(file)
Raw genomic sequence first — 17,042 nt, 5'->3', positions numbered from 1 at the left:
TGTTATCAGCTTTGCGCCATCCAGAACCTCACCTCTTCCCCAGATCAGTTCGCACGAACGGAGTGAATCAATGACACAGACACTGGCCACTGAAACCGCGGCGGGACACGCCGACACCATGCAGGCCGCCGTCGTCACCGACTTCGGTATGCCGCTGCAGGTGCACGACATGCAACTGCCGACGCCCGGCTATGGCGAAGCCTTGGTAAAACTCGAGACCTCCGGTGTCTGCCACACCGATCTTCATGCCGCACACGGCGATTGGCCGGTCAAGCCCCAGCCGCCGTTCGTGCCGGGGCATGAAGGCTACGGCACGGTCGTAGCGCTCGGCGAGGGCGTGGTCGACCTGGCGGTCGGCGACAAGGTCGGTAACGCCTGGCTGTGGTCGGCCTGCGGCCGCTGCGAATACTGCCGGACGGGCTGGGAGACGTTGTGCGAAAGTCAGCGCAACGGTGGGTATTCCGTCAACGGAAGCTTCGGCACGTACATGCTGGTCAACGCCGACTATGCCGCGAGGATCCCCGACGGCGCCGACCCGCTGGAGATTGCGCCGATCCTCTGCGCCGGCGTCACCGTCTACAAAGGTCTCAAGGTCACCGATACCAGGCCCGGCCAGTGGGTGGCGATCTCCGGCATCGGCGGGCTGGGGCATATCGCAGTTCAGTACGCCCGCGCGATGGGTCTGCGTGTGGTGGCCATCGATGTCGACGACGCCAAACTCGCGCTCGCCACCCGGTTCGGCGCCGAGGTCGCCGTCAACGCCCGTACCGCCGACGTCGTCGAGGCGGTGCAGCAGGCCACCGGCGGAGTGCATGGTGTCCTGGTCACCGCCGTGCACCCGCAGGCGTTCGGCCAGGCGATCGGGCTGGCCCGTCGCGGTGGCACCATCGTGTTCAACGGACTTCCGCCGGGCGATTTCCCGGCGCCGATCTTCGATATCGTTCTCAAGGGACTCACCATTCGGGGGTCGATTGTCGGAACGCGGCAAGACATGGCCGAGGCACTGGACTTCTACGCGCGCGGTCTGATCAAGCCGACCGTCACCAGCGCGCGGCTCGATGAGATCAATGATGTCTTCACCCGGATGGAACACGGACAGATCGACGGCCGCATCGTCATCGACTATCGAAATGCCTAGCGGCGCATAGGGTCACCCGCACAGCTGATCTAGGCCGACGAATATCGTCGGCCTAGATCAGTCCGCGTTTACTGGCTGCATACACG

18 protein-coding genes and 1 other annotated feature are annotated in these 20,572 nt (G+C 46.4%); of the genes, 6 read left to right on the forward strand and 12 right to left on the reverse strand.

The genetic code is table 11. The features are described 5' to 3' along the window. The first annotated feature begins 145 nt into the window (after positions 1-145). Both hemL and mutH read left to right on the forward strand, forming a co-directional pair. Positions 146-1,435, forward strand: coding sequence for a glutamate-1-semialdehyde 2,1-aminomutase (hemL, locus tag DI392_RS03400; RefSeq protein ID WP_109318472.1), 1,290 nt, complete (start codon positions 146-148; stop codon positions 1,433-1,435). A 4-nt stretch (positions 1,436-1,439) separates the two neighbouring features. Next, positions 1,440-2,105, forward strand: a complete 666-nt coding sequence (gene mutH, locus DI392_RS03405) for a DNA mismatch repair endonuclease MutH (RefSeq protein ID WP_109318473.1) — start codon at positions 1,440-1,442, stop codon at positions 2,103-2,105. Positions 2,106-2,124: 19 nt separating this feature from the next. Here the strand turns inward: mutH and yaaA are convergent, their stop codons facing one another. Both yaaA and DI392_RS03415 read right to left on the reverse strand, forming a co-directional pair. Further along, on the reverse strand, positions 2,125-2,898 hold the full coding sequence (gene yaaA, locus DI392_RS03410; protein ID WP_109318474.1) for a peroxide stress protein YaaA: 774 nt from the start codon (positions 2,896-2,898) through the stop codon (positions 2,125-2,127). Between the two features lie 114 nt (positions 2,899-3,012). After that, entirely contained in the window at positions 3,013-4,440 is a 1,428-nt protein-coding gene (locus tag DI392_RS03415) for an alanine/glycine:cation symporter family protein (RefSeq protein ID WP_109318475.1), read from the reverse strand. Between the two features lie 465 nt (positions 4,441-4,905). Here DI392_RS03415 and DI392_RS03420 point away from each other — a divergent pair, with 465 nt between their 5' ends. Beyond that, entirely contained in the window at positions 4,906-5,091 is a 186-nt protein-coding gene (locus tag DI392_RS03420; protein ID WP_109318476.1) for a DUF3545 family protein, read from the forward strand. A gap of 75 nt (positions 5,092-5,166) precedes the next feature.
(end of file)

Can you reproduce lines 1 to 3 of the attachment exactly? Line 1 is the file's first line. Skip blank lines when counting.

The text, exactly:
Raw genomic sequence first — 17,042 nt, 5'->3', positions numbered from 1 at the left:
TGTTATCAGCTTTGCGCCATCCAGAACCTCACCTCTTCCCCAGATCAGTTCGCACGAACGGAGTGAATCAATGACACAGACACTGGCCACTGAAACCGCGGCGGGACACGCCGACACCATGCAGGCCGCCGTCGTCACCGACTTCGGTATGCCGCTGCAGGTGCACGACATGCAACTGCCGACGCCCGGCTATGGCGAAGCCTTGGTAAAACTCGAGACCTCCGGTGTCTGCCACACCGATCTTCATGCCGCACACGGCGATTGGCCGGTCAAGCCCCAGCCGCCGTTCGTGCCGGGGCATGAAGGCTACGGCACGGTCGTAGCGCTCGGCGAGGGCGTGGTCGACCTGGCGGTCGGCGACAAGGTCGGTAACGCCTGGCTGTGGTCGGCCTGCGGCCGCTGCGAATACTGCCGGACGGGCTGGGAGACGTTGTGCGAAAGTCAGCGCAACGGTGGGTATTCCGTCAACGGAAGCTTCGGCACGTACATGCTGGTCAACGCCGACTATGCCGCGAGGATCCCCGACGGCGCCGACCCGCTGGAGATTGCGCCGATCCTCTGCGCCGGCGTCACCGTCTACAAAGGTCTCAAGGTCACCGATACCAGGCCCGGCCAGTGGGTGGCGATCTCCGGCATCGGCGGGCTGGGGCATATCGCAGTTCAGTACGCCCGCGCGATGGGTCTGCGTGTGGTGGCCATCGATGTCGACGACGCCAAACTCGCGCTCGCCACCCGGTTCGGCGCCGAGGTCGCCGTCAACGCCCGTACCGCCGACGTCGTCGAGGCGGTGCAGCAGGCCACCGGCGGAGTGCATGGTGTCCTGGTCACCGCCGTGCACCCGCAGGCGTTCGGCCAGGCGATCGGGCTGGCCCGTCGCGGTGGCACCATCGTGTTCAACGGACTTCCGCCGGGCGATTTCCCGGCGCCGATCTTCGATATCGTTCTCAAGGGACTCACCATTCGGGGGTCGATTGTCGGAACGCGGCAAGACATGGCCGAGGCACTGGACTTCTACGCGCGCGGTCTGATCAAGCCGACCGTCACCAGCGCGCGGCTCGATGAGATCAATGATGTCTTCACCCGGATGGAACACGGACAGATCGACGGCCGCATCGTCATCGACTATCGAAATGCCTAGCGGCGCATAGGGTCACCCGCACAGCTGATCTAGGCCGACGAATATCGTCGGCCTAGATCAGTCCGCGTTTACTGGCTGCATACACG

18 protein-coding genes and 1 other annotated feature are annotated in these 20,572 nt (G+C 46.4%); of the genes, 6 read left to right on the forward strand and 12 right to left on the reverse strand.